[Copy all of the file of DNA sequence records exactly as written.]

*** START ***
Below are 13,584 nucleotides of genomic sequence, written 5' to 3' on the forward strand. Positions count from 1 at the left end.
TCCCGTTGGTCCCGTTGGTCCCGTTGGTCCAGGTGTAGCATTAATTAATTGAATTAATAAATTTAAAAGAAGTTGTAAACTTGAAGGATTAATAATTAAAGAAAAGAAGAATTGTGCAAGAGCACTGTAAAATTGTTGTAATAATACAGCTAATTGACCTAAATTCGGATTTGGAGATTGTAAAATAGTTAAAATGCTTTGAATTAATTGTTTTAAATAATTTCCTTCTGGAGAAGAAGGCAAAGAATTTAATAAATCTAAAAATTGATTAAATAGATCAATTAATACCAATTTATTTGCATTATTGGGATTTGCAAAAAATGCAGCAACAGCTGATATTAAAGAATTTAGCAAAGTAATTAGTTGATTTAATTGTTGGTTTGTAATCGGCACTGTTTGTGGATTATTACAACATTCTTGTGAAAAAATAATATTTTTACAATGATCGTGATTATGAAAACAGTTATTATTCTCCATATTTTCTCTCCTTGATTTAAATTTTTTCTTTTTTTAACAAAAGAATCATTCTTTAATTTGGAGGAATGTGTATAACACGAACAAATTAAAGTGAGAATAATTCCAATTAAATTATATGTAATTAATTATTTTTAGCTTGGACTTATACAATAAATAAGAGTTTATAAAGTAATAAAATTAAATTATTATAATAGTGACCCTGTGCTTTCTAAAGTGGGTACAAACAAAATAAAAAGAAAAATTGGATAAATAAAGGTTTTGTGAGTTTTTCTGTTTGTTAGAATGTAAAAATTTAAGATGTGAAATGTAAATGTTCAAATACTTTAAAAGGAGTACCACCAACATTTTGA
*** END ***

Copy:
Below are 13,584 nucleotides of genomic sequence, written 5' to 3' on the forward strand. Positions count from 1 at the left end.
TCCCGTTGGTCCCGTTGGTCCCGTTGGTCCAGGTGTAGCATTAATTAATTGAATTAATAAATTTAAAAGAAGTTGTAAACTTGAAGGATTAATAATTAAAGAAAAGAAGAATTGTGCAAGAGCACTGTAAAATTGTTGTAATAATACAGCTAATTGACCTAAATTCGGATTTGGAGATTGTAAAATAGTTAAAATGCTTTGAATTAATTGTTTTAAATAATTTCCTTCTGGAGAAGAAGGCAAAGAATTTAATAAATCTAAAAATTGATTAAATAGATCAATTAATACCAATTTATTTGCATTATTGGGATTTGCAAAAAATGCAGCAACAGCTGATATTAAAGAATTTAGCAAAGTAATTAGTTGATTTAATTGTTGGTTTGTAATCGGCACTGTTTGTGGATTATTACAACATTCTTGTGAAAAAATAATATTTTTACAATGATCGTGATTATGAAAACAGTTATTATTCTCCATATTTTCTCTCCTTGATTTAAATTTTTTCTTTTTTTAACAAAAGAATCATTCTTTAATTTGGAGGAATGTGTATAACACGAACAAATTAAAGTGAGAATAATTCCAATTAAATTATATGTAATTAATTATTTTTAGCTTGGACTTATACAATAAATAAGAGTTTATAAAGTAATAAAATTAAATTATTATAATAGTGACCCTGTGCTTTCTAAAGTGGGTACAAACAAAATAAAAAGAAAAATTGGATAAATAAAGGTTTTGTGAGTTTTTCTGTTTGTTAGAATGTAAAAATTTAAGATGTGAAATGTAAATGTTCAAATACTTTAAAAGGAGTACCACCAACATTTTGA